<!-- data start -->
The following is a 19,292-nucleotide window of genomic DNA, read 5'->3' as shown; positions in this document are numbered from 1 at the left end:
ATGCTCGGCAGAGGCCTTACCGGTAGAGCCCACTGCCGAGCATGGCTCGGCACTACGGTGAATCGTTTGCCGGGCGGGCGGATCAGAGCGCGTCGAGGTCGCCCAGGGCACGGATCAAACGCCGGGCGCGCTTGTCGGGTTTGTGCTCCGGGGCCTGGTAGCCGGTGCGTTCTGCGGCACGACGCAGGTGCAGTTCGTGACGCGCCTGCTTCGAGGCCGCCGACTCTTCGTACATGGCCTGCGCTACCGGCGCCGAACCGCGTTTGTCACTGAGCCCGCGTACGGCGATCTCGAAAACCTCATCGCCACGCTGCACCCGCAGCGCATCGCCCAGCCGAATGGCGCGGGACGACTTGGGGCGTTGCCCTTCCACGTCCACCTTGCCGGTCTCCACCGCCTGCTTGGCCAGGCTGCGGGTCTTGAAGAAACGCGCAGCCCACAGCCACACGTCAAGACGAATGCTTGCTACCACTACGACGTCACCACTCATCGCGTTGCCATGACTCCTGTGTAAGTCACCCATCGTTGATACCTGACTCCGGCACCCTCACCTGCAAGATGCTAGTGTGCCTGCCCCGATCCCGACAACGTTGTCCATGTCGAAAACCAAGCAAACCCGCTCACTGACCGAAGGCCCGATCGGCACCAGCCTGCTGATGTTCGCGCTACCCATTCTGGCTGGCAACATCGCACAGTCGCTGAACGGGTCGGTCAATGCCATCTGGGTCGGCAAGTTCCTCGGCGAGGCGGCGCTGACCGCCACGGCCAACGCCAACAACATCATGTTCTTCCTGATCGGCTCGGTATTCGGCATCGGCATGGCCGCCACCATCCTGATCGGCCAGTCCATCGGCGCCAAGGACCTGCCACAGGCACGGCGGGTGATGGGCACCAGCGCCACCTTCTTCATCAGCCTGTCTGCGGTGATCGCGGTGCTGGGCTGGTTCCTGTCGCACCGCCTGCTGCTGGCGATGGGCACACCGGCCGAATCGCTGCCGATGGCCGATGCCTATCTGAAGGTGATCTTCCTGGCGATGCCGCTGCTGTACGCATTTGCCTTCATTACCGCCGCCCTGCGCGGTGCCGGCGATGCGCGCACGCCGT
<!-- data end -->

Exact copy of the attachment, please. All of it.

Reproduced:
The following is a 19,292-nucleotide window of genomic DNA, read 5'->3' as shown; positions in this document are numbered from 1 at the left end:
ATGCTCGGCAGAGGCCTTACCGGTAGAGCCCACTGCCGAGCATGGCTCGGCACTACGGTGAATCGTTTGCCGGGCGGGCGGATCAGAGCGCGTCGAGGTCGCCCAGGGCACGGATCAAACGCCGGGCGCGCTTGTCGGGTTTGTGCTCCGGGGCCTGGTAGCCGGTGCGTTCTGCGGCACGACGCAGGTGCAGTTCGTGACGCGCCTGCTTCGAGGCCGCCGACTCTTCGTACATGGCCTGCGCTACCGGCGCCGAACCGCGTTTGTCACTGAGCCCGCGTACGGCGATCTCGAAAACCTCATCGCCACGCTGCACCCGCAGCGCATCGCCCAGCCGAATGGCGCGGGACGACTTGGGGCGTTGCCCTTCCACGTCCACCTTGCCGGTCTCCACCGCCTGCTTGGCCAGGCTGCGGGTCTTGAAGAAACGCGCAGCCCACAGCCACACGTCAAGACGAATGCTTGCTACCACTACGACGTCACCACTCATCGCGTTGCCATGACTCCTGTGTAAGTCACCCATCGTTGATACCTGACTCCGGCACCCTCACCTGCAAGATGCTAGTGTGCCTGCCCCGATCCCGACAACGTTGTCCATGTCGAAAACCAAGCAAACCCGCTCACTGACCGAAGGCCCGATCGGCACCAGCCTGCTGATGTTCGCGCTACCCATTCTGGCTGGCAACATCGCACAGTCGCTGAACGGGTCGGTCAATGCCATCTGGGTCGGCAAGTTCCTCGGCGAGGCGGCGCTGACCGCCACGGCCAACGCCAACAACATCATGTTCTTCCTGATCGGCTCGGTATTCGGCATCGGCATGGCCGCCACCATCCTGATCGGCCAGTCCATCGGCGCCAAGGACCTGCCACAGGCACGGCGGGTGATGGGCACCAGCGCCACCTTCTTCATCAGCCTGTCTGCGGTGATCGCGGTGCTGGGCTGGTTCCTGTCGCACCGCCTGCTGCTGGCGATGGGCACACCGGCCGAATCGCTGCCGATGGCCGATGCCTATCTGAAGGTGATCTTCCTGGCGATGCCGCTGCTGTACGCATTTGCCTTCATTACCGCCGCCCTGCGCGGTGCCGGCGATGCGCGCACGCCGT